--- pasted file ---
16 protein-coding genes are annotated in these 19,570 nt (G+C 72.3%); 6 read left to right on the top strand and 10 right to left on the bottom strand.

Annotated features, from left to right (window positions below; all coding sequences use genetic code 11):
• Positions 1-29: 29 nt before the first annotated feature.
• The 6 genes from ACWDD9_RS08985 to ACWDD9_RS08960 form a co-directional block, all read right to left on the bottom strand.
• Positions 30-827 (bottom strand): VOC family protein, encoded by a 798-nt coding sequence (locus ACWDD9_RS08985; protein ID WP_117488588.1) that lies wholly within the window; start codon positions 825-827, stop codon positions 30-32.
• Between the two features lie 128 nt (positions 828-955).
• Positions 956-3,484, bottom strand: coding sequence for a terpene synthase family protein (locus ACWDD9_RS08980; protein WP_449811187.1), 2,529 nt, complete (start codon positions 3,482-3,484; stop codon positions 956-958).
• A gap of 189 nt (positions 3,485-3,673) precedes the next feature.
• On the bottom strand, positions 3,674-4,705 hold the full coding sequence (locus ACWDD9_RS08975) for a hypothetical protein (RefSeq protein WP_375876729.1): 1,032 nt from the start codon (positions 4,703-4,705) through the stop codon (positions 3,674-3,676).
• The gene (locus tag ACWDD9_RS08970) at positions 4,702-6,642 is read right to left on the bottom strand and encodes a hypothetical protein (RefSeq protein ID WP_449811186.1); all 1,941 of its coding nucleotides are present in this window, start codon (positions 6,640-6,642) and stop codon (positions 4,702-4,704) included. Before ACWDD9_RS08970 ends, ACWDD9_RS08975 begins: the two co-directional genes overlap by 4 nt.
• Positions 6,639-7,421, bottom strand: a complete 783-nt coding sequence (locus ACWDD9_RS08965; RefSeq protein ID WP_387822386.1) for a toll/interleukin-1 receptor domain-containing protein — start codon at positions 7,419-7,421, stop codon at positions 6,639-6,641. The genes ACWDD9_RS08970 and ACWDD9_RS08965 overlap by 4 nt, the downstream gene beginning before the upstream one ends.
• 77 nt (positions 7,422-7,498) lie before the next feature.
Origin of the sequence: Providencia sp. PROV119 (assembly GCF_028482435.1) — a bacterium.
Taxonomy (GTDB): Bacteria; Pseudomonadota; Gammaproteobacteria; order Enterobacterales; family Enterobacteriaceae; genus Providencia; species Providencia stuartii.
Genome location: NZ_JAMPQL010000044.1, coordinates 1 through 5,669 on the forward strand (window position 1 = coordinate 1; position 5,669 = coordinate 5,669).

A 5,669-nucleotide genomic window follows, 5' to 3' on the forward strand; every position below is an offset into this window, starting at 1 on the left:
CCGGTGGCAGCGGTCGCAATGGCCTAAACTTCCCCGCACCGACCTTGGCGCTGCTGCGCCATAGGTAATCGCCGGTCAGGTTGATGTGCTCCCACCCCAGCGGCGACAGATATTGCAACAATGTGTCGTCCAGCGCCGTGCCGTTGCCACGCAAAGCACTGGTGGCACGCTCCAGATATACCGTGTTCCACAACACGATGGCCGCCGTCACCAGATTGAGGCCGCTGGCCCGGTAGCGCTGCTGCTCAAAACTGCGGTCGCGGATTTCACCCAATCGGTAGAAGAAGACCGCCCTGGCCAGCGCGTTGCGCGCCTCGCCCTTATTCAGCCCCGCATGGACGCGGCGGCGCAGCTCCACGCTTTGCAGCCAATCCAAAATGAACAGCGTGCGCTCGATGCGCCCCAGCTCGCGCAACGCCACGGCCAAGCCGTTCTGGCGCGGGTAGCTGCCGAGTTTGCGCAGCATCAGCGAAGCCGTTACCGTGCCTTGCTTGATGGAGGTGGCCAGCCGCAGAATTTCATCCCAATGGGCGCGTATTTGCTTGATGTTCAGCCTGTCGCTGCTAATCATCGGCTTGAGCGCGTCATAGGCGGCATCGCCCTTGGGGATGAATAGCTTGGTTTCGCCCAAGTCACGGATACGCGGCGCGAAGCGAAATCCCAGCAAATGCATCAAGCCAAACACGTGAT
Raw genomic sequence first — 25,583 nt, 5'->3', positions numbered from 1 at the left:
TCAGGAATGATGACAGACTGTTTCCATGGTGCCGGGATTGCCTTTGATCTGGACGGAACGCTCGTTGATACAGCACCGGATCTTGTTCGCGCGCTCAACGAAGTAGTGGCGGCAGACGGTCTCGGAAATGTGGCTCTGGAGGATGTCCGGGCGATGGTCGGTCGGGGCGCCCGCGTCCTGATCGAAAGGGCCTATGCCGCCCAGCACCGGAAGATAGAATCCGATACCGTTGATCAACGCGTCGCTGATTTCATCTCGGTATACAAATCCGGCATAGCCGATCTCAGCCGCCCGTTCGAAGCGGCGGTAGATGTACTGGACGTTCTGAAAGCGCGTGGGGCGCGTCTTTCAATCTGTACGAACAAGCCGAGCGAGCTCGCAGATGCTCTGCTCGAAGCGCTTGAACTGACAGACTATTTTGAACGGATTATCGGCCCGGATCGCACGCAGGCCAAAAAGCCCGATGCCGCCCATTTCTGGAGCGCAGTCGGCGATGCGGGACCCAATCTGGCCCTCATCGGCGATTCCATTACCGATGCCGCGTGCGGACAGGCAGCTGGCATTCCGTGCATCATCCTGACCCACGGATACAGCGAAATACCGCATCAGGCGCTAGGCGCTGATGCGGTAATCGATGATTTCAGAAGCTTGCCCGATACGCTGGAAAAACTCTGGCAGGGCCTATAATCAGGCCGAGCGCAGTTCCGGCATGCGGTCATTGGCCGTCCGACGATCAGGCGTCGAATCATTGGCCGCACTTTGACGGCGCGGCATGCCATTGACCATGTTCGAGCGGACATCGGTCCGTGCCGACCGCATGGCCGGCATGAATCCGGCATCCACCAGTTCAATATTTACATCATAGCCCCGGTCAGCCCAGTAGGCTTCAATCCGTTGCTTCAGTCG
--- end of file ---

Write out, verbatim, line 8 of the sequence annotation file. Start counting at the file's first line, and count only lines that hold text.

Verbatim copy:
• A gap of 189 nt (positions 3,485-3,673) precedes the next feature.